Britomart Backyard Battles

Monthly dance battles bring big moves and beats to Takutai Square.

In October, November and December, Britomart collaborated with dance collective Projekt Team to stage popular monthly dance battles, where a hugely diverse range of dancers – including some incredibly talented children – are paired up for Friday-night faceoffs in front of a panel of judges. Big crowds turned up every time to support their favourites and celebrate the humour and inventiveness of the dancers and their performances.

Matariki 2023

Kapa haka performances and a new exhibition put the focus on the future of Māori youth for the Māori New Year.

Matariki 2023 in Britomart featured a new photographic series on our Pavilion Panels and in the Atrium on Takutai developed in collaboration with Te Kura Kaupapa Māori o Hoani Waititi Marae and photographer Mataara Stokes. The photographs featured members of the kapa haka group from the kura at Hoani Waititi, along with the tauira’s thoughts on what Matariki meant to them. The photographs and thoughts were also featured on Britomart’s social media channels. The theme of the meaning of Matariki to these rangatahi was carried through into Britomart’s public programming for Matariki, which featured free lunchtime performances in Takutai Square from high school kapa haka groups from Te Wharekura o Hoani Waititi Marae, James Cook High School, and Te Uamairangi (featuring performers from Te Kura Kaupapa Māori o Te Kōtuku from Rānui and Te Kura Kaupapa Māori o Maungarongo from Ōwairaka Mount Albert).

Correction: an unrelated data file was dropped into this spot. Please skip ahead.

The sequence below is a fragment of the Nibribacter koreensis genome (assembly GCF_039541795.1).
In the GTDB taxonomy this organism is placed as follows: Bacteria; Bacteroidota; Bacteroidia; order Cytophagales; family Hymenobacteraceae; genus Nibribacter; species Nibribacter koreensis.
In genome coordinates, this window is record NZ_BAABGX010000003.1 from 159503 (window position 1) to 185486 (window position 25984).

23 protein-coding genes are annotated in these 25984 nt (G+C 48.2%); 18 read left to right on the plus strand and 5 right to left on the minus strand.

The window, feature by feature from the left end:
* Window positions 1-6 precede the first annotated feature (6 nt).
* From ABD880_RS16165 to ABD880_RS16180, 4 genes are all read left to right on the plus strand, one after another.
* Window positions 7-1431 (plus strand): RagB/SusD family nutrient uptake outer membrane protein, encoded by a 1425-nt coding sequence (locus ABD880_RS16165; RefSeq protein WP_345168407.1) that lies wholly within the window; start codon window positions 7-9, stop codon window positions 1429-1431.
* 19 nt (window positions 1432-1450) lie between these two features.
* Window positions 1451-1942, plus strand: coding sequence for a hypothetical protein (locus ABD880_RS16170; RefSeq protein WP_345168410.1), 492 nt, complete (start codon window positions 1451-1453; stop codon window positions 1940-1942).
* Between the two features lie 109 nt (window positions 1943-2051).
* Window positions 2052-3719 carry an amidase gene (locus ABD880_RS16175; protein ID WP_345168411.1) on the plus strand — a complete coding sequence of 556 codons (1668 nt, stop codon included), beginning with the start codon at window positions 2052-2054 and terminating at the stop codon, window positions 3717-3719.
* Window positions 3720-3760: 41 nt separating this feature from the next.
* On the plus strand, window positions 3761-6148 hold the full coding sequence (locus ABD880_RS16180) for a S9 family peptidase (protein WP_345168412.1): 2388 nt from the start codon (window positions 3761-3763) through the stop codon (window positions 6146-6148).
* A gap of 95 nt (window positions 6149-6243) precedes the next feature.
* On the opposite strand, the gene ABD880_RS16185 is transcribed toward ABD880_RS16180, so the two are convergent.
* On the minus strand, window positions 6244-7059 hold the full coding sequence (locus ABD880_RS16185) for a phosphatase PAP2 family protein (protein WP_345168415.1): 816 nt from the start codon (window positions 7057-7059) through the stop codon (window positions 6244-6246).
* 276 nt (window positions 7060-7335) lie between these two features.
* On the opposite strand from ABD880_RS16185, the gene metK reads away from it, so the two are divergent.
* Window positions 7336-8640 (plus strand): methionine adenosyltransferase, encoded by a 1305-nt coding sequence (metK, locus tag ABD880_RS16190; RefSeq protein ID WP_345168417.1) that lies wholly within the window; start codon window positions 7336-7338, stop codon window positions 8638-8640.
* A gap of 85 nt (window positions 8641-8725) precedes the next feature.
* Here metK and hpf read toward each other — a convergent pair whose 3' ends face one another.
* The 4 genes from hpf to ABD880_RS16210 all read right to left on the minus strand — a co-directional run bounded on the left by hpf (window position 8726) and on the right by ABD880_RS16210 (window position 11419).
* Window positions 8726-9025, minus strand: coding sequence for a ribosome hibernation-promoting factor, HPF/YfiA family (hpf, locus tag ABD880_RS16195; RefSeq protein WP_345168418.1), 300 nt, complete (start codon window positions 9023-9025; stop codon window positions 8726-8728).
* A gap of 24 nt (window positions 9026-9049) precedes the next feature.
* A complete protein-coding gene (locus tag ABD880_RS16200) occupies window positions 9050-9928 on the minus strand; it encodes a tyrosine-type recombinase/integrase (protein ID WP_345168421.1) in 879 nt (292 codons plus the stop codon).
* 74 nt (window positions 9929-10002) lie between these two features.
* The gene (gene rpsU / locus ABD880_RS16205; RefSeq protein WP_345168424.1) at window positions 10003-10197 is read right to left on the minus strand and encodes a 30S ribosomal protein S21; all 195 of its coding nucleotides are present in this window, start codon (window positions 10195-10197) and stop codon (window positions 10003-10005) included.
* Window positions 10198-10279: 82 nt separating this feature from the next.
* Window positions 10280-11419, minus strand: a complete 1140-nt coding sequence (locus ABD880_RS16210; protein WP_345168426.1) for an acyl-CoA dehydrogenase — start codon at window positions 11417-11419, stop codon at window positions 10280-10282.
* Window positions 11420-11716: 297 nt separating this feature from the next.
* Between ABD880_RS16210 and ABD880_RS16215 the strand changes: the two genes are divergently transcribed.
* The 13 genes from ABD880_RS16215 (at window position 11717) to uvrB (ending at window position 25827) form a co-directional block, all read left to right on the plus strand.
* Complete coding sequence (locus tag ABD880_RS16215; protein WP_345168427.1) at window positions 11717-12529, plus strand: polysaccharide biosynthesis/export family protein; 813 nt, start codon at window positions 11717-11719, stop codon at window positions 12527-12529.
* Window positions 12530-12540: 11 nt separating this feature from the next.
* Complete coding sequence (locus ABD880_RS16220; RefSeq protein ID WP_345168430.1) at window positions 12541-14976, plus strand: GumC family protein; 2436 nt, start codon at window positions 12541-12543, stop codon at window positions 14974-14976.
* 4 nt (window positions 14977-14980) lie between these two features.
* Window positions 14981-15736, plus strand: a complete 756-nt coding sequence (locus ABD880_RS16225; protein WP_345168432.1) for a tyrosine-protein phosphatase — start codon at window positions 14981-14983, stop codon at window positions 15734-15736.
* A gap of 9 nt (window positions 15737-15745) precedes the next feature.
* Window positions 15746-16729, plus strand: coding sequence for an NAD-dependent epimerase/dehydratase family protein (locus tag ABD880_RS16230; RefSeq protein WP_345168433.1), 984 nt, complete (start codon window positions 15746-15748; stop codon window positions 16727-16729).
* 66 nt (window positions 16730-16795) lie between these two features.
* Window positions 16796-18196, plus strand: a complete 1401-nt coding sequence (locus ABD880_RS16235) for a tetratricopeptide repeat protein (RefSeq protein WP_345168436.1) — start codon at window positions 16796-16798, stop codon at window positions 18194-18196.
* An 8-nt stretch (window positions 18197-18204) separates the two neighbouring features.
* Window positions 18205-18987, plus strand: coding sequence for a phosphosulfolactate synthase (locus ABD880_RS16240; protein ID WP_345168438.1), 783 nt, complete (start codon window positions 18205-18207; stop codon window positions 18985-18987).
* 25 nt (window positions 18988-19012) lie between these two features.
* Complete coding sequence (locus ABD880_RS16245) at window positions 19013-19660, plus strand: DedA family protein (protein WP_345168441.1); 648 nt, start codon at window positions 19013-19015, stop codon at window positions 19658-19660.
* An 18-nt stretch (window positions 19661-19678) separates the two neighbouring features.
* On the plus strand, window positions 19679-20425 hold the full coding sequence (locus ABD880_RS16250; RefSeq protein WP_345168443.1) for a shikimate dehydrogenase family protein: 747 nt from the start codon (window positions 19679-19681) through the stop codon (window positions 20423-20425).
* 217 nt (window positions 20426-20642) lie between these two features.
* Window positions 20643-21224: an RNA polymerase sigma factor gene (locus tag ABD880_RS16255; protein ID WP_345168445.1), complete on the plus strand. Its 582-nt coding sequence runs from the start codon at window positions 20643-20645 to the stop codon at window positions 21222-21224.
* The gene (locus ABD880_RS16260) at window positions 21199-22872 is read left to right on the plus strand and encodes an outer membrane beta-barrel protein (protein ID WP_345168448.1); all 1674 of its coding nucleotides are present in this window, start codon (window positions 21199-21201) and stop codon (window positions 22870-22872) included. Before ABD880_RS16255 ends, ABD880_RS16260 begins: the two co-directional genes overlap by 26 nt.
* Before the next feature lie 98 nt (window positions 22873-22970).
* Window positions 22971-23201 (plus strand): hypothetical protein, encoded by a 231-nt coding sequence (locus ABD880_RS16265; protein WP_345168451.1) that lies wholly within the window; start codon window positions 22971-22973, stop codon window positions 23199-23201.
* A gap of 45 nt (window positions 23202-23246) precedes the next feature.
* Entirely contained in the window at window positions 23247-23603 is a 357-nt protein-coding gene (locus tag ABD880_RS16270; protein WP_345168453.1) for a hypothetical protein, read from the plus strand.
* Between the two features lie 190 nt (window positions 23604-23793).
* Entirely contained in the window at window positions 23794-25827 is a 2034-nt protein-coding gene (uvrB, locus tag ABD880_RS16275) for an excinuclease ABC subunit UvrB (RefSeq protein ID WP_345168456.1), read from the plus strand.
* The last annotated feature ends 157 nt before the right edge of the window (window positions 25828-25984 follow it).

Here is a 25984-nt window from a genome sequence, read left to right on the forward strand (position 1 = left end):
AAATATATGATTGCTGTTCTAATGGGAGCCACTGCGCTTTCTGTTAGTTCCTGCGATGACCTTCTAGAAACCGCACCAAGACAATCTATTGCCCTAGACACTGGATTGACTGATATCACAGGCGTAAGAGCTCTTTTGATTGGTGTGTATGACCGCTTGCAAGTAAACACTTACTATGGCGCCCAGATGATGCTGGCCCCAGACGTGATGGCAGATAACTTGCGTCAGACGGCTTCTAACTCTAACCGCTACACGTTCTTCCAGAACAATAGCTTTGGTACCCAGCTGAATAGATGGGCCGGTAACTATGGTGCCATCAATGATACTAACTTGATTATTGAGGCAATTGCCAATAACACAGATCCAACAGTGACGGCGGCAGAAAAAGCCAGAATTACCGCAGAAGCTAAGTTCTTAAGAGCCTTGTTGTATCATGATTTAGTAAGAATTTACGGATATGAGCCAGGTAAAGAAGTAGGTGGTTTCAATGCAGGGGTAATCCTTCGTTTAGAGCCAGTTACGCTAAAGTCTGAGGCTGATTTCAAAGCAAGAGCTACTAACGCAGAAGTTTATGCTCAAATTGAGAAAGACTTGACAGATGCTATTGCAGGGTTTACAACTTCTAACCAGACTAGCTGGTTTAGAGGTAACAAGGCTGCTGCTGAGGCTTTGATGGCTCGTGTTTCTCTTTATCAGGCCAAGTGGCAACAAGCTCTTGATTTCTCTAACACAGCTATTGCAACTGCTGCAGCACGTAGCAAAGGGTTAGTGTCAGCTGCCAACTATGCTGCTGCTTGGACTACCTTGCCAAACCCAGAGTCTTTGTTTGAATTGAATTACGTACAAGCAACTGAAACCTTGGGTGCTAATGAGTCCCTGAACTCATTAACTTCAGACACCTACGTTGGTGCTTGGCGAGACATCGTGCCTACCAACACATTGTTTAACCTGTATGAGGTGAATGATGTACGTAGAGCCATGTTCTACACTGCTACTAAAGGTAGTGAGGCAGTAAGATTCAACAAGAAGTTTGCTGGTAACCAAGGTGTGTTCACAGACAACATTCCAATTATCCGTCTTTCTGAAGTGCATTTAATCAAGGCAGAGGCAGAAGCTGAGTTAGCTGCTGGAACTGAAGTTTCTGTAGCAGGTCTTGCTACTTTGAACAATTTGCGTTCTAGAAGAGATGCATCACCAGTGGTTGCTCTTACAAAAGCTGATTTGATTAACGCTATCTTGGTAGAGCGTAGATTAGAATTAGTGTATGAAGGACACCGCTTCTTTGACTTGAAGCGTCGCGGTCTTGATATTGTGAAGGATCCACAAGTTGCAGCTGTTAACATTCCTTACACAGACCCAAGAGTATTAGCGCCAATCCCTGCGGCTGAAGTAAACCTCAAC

Te Wiki o te Reo Māori

Celebrating te reo Māori with kai and kapa haka in Takutai Square.

We celebrated Māori Language Week with kapa haka performances and a hāngi in Takutai Square. Hāngi master Rewi Spraggon cooked for hundreds from his mobile hāngi pit, with hungry patrons encouraged to order their kai in te reo Māori thanks to bilingual menus handed out to people in the queue. Kapa haka performances by James Cook High School provided entertainment for the lunchtime crowds.


NZ Geographic Photographer of the Year

The country's best photographers get the chance to go big in Britomart.

For the third year running, Britomart worked with NZ Geographic magazine (the magazine’s team is Britomart-based) to display the finalists in the magazine’s annual Photographer of the Year awards on the precinct’s large-scale panels in Te Ara Tahuhu and the Atrium on Takutai. The panels, in a range of award categories including Wildlife, Portrait, Built Environment and Aerial, also invited passersby to vote for their favourite in the People’s Choice Award. The winners were announced at a ceremony at Daily Bread Britomart in late October.

Te Aho Mutunga Kore

A new collaboration with Auckland Museum Tāmaki Paenga Hira celebrated Māori and Pasifika weaving and textiles and the communities that made them.